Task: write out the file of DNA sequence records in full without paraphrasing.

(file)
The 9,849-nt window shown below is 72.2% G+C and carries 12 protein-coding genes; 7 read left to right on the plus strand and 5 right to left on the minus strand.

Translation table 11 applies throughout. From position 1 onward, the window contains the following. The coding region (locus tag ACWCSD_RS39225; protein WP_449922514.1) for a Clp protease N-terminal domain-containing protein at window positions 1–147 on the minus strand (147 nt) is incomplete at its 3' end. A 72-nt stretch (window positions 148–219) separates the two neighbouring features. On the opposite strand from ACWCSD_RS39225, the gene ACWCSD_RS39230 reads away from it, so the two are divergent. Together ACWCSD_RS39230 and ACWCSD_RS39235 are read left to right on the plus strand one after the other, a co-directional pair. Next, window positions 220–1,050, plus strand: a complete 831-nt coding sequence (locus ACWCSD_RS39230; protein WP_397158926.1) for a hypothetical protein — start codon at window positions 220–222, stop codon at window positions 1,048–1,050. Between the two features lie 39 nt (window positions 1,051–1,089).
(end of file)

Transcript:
The 9,849-nt window shown below is 72.2% G+C and carries 12 protein-coding genes; 7 read left to right on the plus strand and 5 right to left on the minus strand.

Translation table 11 applies throughout. From position 1 onward, the window contains the following. The coding region (locus tag ACWCSD_RS39225; protein WP_449922514.1) for a Clp protease N-terminal domain-containing protein at window positions 1–147 on the minus strand (147 nt) is incomplete at its 3' end. A 72-nt stretch (window positions 148–219) separates the two neighbouring features. On the opposite strand from ACWCSD_RS39225, the gene ACWCSD_RS39230 reads away from it, so the two are divergent. Together ACWCSD_RS39230 and ACWCSD_RS39235 are read left to right on the plus strand one after the other, a co-directional pair. Next, window positions 220–1,050, plus strand: a complete 831-nt coding sequence (locus ACWCSD_RS39230; protein WP_397158926.1) for a hypothetical protein — start codon at window positions 220–222, stop codon at window positions 1,048–1,050. Between the two features lie 39 nt (window positions 1,051–1,089).